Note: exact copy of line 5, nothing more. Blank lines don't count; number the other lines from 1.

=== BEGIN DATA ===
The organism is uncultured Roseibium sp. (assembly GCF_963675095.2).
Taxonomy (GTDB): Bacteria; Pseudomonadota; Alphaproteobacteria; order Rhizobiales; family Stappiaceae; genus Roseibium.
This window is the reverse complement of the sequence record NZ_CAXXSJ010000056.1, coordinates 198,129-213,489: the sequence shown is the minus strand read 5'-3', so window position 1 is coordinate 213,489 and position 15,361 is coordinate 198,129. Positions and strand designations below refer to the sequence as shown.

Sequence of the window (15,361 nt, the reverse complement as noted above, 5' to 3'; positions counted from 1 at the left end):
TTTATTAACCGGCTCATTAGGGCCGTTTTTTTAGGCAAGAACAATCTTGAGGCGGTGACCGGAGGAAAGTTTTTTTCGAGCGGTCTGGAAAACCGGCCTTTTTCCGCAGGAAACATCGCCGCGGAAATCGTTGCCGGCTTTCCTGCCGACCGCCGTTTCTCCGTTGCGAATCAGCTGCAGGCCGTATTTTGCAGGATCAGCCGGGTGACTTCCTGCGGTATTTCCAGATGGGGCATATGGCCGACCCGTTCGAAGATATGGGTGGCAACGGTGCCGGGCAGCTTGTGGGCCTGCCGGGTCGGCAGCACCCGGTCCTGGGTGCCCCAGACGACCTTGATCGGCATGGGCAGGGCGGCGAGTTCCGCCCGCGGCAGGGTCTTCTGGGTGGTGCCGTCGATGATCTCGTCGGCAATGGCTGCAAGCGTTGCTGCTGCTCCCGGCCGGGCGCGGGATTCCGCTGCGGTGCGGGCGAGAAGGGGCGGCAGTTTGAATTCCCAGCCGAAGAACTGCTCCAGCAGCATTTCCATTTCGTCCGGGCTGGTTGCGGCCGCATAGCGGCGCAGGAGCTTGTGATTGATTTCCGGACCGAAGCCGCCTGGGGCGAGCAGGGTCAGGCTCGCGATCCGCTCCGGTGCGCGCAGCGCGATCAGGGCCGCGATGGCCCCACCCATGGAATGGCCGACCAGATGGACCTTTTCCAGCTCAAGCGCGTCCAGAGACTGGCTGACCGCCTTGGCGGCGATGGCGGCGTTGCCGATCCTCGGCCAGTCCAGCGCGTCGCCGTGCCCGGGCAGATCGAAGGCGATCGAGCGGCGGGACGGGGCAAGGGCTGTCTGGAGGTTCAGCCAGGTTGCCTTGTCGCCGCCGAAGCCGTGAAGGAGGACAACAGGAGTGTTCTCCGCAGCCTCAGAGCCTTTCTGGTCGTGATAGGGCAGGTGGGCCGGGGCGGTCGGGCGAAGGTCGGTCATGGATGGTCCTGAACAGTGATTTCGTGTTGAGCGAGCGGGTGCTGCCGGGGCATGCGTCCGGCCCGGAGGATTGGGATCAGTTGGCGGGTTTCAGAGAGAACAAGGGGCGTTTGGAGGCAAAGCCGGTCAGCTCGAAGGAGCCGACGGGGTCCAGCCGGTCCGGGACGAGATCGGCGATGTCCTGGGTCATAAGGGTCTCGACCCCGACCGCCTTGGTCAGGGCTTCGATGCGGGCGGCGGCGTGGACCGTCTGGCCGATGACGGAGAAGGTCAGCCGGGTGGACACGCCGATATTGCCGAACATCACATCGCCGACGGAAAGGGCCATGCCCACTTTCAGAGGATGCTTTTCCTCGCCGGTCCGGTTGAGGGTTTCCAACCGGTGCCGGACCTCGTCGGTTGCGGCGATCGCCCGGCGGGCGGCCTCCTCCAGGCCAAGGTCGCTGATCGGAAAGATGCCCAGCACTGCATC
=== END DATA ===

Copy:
TTTATTAACCGGCTCATTAGGGCCGTTTTTTTAGGCAAGAACAATCTTGAGGCGGTGACCGGAGGAAAGTTTTTTTCGAGCGGTCTGGAAAACCGGCCTTTTTCCGCAGGAAACATCGCCGCGGAAATCGTTGCCGGCTTTCCTGCCGACCGCCGTTTCTCCGTTGCGAATCAGCTGCAGGCCGTATTTTGCAGGATCAGCCGGGTGACTTCCTGCGGTATTTCCAGATGGGGCATATGGCCGACCCGTTCGAAGATATGGGTGGCAACGGTGCCGGGCAGCTTGTGGGCCTGCCGGGTCGGCAGCACCCGGTCCTGGGTGCCCCAGACGACCTTGATCGGCATGGGCAGGGCGGCGAGTTCCGCCCGCGGCAGGGTCTTCTGGGTGGTGCCGTCGATGATCTCGTCGGCAATGGCTGCAAGCGTTGCTGCTGCTCCCGGCCGGGCGCGGGATTCCGCTGCGGTGCGGGCGAGAAGGGGCGGCAGTTTGAATTCCCAGCCGAAGAACTGCTCCAGCAGCATTTCCATTTCGTCCGGGCTGGTTGCGGCCGCATAGCGGCGCAGGAGCTTGTGATTGATTTCCGGACCGAAGCCGCCTGGGGCGAGCAGGGTCAGGCTCGCGATCCGCTCCGGTGCGCGCAGCGCGATCAGGGCCGCGATGGCCCCACCCATGGAATGGCCGACCAGATGGACCTTTTCCAGCTCAAGCGCGTCCAGAGACTGGCTGACCGCCTTGGCGGCGATGGCGGCGTTGCCGATCCTCGGCCAGTCCAGCGCGTCGCCGTGCCCGGGCAGATCGAAGGCGATCGAGCGGCGGGACGGGGCAAGGGCTGTCTGGAGGTTCAGCCAGGTTGCCTTGTCGCCGCCGAAGCCGTGAAGGAGGACAACAGGAGTGTTCTCCGCAGCCTCAGAGCCTTTCTGGTCGTGATAGGGCAGGTGGGCCGGGGCGGTCGGGCGAAGGTCGGTCATGGATGGTCCTGAACAGTGATTTCGTGTTGAGCGAGCGGGTGCTGCCGGGGCATGCGTCCGGCCCGGAGGATTGGGATCAGTTGGCGGGTTTCAGAGAGAACAAGGGGCGTTTGGAGGCAAAGCCGGTCAGCTCGAAGGAGCCGACGGGGTCCAGCCGGTCCGGGACGAGATCGGCGATGTCCTGGGTCATAAGGGTCTCGACCCCGACCGCCTTGGTCAGGGCTTCGATGCGGGCGGCGGCGTGGACCGTCTGGCCGATGACGGAGAAGGTCAGCCGGGTGGACACGCCGATATTGCCGAACATCACATCGCCGACGGAAAGGGCCATGCCCACTTTCAGAGGATGCTTTTCCTCGCCGGTCCGGTTGAGGGTTTCCAACCGGTGCCGGACCTCGTCGGTTGCGGCGATCGCCCGGCGGGCGGCCTCCTCCAGGCCAAGGTCGCTGATCGGAAAGATGCCCAGCACTGCATC